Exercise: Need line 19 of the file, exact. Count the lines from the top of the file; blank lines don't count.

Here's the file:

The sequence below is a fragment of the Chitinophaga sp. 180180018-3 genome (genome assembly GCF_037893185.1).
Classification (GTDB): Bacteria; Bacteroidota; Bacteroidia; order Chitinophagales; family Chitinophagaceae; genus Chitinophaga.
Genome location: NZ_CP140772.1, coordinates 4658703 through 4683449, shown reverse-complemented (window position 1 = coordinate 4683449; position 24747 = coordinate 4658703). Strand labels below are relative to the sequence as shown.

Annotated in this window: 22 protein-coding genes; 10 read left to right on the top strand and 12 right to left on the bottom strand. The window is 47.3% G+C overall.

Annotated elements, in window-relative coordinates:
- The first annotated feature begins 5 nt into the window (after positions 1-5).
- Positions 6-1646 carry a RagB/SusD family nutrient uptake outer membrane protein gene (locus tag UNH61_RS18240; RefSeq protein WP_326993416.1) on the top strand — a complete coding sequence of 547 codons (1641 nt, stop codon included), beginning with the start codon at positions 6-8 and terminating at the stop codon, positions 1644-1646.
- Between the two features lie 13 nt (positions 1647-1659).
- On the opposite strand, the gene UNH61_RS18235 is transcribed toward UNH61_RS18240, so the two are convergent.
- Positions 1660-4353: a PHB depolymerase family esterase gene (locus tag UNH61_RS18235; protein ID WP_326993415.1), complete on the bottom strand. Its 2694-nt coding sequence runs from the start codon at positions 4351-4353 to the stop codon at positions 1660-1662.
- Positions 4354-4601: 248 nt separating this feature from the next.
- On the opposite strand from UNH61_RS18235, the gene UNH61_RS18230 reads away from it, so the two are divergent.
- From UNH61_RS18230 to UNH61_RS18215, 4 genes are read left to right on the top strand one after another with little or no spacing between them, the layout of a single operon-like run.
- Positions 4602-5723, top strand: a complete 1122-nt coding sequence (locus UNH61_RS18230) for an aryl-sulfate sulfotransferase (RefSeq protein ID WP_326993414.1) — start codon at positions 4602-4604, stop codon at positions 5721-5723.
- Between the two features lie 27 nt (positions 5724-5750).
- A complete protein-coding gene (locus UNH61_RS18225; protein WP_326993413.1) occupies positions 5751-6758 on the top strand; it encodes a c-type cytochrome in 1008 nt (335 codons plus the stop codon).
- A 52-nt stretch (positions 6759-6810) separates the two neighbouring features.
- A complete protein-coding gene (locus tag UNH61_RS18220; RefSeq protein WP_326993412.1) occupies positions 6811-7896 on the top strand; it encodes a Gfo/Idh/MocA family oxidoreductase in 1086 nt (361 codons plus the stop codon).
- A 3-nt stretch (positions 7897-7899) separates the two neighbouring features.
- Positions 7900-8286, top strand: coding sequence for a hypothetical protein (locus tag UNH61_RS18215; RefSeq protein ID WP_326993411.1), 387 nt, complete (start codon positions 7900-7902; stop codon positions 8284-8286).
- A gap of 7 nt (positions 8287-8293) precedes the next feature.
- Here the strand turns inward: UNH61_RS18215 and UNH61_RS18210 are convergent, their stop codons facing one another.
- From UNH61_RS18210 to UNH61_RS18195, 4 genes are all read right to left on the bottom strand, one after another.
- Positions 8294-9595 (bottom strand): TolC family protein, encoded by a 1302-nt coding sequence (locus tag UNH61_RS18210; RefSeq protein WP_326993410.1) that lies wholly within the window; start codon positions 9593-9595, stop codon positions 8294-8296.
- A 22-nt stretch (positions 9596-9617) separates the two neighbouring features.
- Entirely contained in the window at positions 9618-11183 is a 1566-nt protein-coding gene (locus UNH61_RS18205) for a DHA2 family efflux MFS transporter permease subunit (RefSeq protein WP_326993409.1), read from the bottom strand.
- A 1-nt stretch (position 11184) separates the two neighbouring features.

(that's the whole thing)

- A 3-nt stretch (positions 7897-7899) separates the two neighbouring features.